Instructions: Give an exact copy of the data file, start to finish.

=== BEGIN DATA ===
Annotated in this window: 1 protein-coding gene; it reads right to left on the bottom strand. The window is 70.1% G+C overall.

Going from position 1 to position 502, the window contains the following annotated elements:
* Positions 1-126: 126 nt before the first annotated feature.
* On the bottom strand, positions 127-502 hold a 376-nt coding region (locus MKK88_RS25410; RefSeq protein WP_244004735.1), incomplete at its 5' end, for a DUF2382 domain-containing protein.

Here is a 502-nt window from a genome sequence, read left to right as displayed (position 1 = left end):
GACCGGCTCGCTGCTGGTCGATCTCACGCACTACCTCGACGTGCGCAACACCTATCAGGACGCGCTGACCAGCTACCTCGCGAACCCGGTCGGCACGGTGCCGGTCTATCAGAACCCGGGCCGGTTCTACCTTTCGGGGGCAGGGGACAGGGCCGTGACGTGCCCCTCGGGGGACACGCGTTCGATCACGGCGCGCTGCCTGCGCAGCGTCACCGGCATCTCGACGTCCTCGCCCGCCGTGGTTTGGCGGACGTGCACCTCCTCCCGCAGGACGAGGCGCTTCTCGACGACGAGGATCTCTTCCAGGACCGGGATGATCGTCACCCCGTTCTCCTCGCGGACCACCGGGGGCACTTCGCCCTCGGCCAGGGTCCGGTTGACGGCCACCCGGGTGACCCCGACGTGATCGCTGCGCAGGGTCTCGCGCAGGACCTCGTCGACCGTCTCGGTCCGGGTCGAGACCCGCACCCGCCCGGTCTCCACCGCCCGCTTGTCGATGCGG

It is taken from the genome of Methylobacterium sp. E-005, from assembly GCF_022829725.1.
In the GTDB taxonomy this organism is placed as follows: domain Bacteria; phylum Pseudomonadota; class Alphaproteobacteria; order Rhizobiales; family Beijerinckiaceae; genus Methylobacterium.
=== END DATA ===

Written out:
Annotated in this window: 1 protein-coding gene; it reads right to left on the bottom strand. The window is 70.1% G+C overall.

Going from position 1 to position 502, the window contains the following annotated elements:
* Positions 1-126: 126 nt before the first annotated feature.
* On the bottom strand, positions 127-502 hold a 376-nt coding region (locus MKK88_RS25410; RefSeq protein WP_244004735.1), incomplete at its 5' end, for a DUF2382 domain-containing protein.

Here is a 502-nt window from a genome sequence, read left to right as displayed (position 1 = left end):
GACCGGCTCGCTGCTGGTCGATCTCACGCACTACCTCGACGTGCGCAACACCTATCAGGACGCGCTGACCAGCTACCTCGCGAACCCGGTCGGCACGGTGCCGGTCTATCAGAACCCGGGCCGGTTCTACCTTTCGGGGGCAGGGGACAGGGCCGTGACGTGCCCCTCGGGGGACACGCGTTCGATCACGGCGCGCTGCCTGCGCAGCGTCACCGGCATCTCGACGTCCTCGCCCGCCGTGGTTTGGCGGACGTGCACCTCCTCCCGCAGGACGAGGCGCTTCTCGACGACGAGGATCTCTTCCAGGACCGGGATGATCGTCACCCCGTTCTCCTCGCGGACCACCGGGGGCACTTCGCCCTCGGCCAGGGTCCGGTTGACGGCCACCCGGGTGACCCCGACGTGATCGCTGCGCAGGGTCTCGCGCAGGACCTCGTCGACCGTCTCGGTCCGGGTCGAGACCCGCACCCGCCCGGTCTCCACCGCCCGCTTGTCGATGCGG

It is taken from the genome of Methylobacterium sp. E-005, from assembly GCF_022829725.1.
In the GTDB taxonomy this organism is placed as follows: domain Bacteria; phylum Pseudomonadota; class Alphaproteobacteria; order Rhizobiales; family Beijerinckiaceae; genus Methylobacterium.